2.1. Study Object

The low-level waste repository of the Novosibirsk Plant of Chemical Concentrates (NPCC) is in operation since 1954 and is located at a distance of several kilometers from the Novosibirsk city center. It consists of two series-arranged sludge repositories in the thalweg of a bogged gully. The first of them has been decommissioned and dried with the territory remediation, and the second one is prepared for decommissioning in 2019. Liquid nitric and sulfuric acid wastes from uranium enrichment were discharged into sludge repositories after preliminary neutralization with milk of lime. The liquid phase of the slurry drained through the bottom and sides of the repositories. Knowledge about the spatial distribution of in situ nitrate- and sulfate contaminated aquifers is crucial to predict the groundwater quality. The fate of trace oxyanions is dependent on the ability of main pollutants to change the redox state in groundwater systems and to change the sorption capacity of the underlying sediments (Boguslavskii et al., 2016). Groundwater was sampled from location not far from the sludge repositories from a depth of 8 meters within the Middle Quaternary sediments of the Krasnodubrovskaya suite, consisting of interbedded sands, sandy loams, and loams. The prevalent minerals are quartz and feldspars with rare calcite grains.

2.2. Previous Experiment

This study is the second part of a combined approach 1) to quantify experimentally a biochemical reduction of elements in contaminated aquifers of the NPCC (Safonov et al., 2019), 2) to simulate thermodynamically main controlling factors and derive predictive model of the water treatment. In previous part, groundwater passed through a 0.45 mm filter was collected for ions, carbonate, and nitrate and sulfate analysis. Conductivity, T, pH, redox potential (Eh) and dissolved oxygen (DO) were measured in-situ using a multi-parameter Hanna Instruments.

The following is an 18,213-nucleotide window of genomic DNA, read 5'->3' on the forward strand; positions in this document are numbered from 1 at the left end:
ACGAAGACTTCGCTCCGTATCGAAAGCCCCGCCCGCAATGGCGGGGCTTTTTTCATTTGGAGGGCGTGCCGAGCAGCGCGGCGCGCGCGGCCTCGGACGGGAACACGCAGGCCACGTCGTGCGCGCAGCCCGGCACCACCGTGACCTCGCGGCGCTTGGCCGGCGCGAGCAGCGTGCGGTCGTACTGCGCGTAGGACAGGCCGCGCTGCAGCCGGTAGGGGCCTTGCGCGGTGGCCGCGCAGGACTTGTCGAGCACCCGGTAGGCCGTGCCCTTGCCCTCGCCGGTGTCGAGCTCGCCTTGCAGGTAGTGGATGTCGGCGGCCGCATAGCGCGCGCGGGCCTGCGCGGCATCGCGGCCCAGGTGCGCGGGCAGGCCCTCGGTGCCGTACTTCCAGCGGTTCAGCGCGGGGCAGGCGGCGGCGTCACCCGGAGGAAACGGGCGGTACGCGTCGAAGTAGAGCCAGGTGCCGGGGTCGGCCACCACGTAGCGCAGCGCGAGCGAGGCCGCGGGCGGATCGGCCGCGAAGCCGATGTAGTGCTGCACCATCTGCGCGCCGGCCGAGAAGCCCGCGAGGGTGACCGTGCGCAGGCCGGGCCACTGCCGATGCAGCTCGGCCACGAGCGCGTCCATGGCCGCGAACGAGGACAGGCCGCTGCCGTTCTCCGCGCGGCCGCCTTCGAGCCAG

The nutrient serum (250 ml/L) and 4 mg/L of uranium as UO2(NO3)2 were added to the reservoir waters containing biota and the 10 ml bottles were immediately sealed with grey butyl rubber septa and aluminium crimp caps. This multi-contaminant mixture was analyzed four times by ICP-MS in 4, 13, 28, 64 days. Serum contains, mg/L―78 P, 130 K, 42 Na, 8 Mg, 60 Ca, 0.06 Fe and 67 Cl, vitamins. The nutrient serum has been used for biostimulation aimed at immobilizing uranium. We suppose microbial denitrification dominates nitrate losses from the NPCC aquifers.

2.3. Geochemical Modeling

Thermodynamic modeling was performed with the ‘‘HCh’’ (ver. 4.4) computer code at 25˚C and 1 bar total pressure using a free energy minimization algorithm and the UNITHERM database (Shvarov, et al., 2008). We modeled the heterophase 17-component system H-O-Ca-Na-Mg-K-Cl-Si-Al-Fe-S-N-C-P-U-Cu-Zn. Dissolved and adsorbed U-species, as well as U solid phases, were incorporated. Biogeochemical modelling was designed to identify key reactive processes controlling the behaviour of U, N, S and Feduring the experiment, by reproducing acertain bacillus as −СН2О (Gaskova et al., 2017) (Stucker et al., 2014). One would expect the next reactions:

2 . 5 [ CH 2 O ] + 2NO 3 + 2H + = 2 . 5CO 2 ( gas ) + N 2 ( gas ) + 3 . 5H 2 O (1)